Remote Employees Are Anxious—Here’s How You Can Help


Working from home has moved from a short-term diversion in our lives to a protracted period of life that, for many, is significantly challenging. Millions across the globe are having to cope with this major shift in the world of work.

Recently, we conducted a national four-week study following a group of newly remote employees.  The purpose of the research was to find out what the individuals’ concerns were, their major daily challenges, how they felt about their situation, ways they attempted to cope with the stress experienced, their mental health status and levels of anxiety, and what other factors contributed to their experienced stress and their coping abilities.*

From over 1200 individuals who applied to participate in the study, 50 were chosen with the goal of finding a representative group across a variety of factors including location (urban, suburban, rural), living circumstances (alone, with a roommate, spouse or significant other, with children), and length of working remotely. They were asked to complete a lengthy questionnaire weekly, once a week for four weeks.

Important Context to Remember

Remote employees have significant circumstantial differences than those who were working remotely prior to the COVID-19 crisis. They:

• were forced to work remotely, either by government orders or company decisions
• are working from home (as opposed to working in an offsite work location) 
• are concomitantly dealing with major health concerns for themselves and family members
• experiencing numerous additional external stressors– the pandemic’s global impact, broad economic concerns, job instability, disruption in daily activities, and financial challenges.

Additionally, two important contextual factors present currently are instability and unpredictability – and this is true for everyone: employees, managers, supervisors, as well as our family members.  These factors create an environment of overriding anxiety that seems to be almost ever present.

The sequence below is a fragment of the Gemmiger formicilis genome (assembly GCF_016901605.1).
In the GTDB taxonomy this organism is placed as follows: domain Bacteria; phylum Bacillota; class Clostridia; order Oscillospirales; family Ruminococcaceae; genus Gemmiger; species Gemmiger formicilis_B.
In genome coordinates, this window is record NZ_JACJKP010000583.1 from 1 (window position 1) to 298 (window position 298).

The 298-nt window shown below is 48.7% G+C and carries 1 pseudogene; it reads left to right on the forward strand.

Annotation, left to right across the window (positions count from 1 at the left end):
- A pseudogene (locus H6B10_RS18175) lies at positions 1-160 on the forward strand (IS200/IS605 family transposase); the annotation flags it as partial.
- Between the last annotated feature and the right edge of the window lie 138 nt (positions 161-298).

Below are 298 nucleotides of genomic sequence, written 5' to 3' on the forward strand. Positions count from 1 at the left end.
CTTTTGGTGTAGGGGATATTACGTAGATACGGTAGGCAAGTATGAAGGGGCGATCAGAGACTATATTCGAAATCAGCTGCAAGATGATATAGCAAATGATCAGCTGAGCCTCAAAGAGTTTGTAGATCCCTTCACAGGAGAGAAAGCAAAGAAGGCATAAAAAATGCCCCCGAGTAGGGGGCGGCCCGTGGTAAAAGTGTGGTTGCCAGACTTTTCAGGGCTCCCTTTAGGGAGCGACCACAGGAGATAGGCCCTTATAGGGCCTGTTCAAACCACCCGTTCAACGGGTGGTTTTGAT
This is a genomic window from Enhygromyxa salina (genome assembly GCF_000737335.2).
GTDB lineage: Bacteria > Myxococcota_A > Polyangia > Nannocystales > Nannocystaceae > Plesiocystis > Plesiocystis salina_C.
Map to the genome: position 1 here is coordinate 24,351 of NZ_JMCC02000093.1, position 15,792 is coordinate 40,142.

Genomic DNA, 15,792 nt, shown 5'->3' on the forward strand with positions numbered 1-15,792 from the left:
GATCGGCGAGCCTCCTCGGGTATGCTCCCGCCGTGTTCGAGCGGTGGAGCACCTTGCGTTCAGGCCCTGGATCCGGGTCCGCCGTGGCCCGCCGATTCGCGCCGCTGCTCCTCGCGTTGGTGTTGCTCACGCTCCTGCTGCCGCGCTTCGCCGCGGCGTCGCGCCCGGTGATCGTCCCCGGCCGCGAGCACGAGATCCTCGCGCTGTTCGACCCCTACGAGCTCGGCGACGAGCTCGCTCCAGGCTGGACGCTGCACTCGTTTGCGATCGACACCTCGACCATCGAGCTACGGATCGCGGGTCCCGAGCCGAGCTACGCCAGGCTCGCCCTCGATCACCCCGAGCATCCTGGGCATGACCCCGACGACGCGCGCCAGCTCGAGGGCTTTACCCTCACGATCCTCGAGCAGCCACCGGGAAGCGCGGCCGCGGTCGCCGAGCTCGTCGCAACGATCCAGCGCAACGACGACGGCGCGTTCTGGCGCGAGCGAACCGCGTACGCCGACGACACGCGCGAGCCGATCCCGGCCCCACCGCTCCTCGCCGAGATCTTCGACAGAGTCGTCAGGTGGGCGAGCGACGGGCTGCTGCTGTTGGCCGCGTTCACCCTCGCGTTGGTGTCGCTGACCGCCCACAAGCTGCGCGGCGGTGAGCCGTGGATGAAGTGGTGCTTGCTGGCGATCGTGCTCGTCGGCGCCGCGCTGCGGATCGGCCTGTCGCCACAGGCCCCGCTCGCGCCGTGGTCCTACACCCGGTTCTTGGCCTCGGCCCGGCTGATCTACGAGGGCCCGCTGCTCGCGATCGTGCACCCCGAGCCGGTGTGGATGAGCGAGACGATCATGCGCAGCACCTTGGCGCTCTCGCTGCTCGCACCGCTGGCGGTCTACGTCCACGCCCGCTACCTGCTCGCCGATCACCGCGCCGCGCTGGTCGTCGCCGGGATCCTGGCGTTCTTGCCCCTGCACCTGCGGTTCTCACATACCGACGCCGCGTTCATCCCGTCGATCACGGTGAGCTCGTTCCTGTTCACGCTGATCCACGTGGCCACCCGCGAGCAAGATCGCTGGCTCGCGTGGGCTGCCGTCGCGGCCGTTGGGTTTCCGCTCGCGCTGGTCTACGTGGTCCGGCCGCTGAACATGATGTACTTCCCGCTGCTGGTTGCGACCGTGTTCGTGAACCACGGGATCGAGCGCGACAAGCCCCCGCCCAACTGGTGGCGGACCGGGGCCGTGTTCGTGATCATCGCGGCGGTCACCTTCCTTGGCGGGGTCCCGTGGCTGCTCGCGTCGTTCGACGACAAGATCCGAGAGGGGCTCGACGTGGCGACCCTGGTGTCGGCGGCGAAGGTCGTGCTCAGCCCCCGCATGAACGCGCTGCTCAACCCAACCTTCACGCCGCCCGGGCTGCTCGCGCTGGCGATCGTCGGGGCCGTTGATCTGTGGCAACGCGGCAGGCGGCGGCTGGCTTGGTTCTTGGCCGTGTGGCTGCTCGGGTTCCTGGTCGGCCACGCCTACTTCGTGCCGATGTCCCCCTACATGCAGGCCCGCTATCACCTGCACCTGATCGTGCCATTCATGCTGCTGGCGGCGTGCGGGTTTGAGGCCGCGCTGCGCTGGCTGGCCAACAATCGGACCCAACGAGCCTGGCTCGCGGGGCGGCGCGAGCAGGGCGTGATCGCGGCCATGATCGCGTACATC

What We Found

Unsurprisingly, remote employees experience a moderate amount of anxiety.  Their worries include:

• health concerns for themselves and family members
• the impact of the pandemic globally and on the economy
• future financial difficulties and job security
• how long the current challenges will continue and what our future lives will look like.  

Respondents indicated their biggest daily challenges are created from the practical issues related to working from home (“working while overseeing my children’s schooling”), specific work-related issues (“Not being able to get information or resources I need easily”), and family issues (“children’s behavior regressing – crying and meltdowns”).

The importance of staying connected with colleagues was confirmed.  Those who both proactively reached out to their coworkers and who also felt others took actions to connect were more likely to experience less stress and anxiety and report a more positive experience while working from home.  What are some techniques that proved to be successful to connect with coworkers?  

• communicating via video (versus just email or phone)
• checking in occasionally
• having time to chat with colleagues about non-work topics 
• sharing funny texts or videos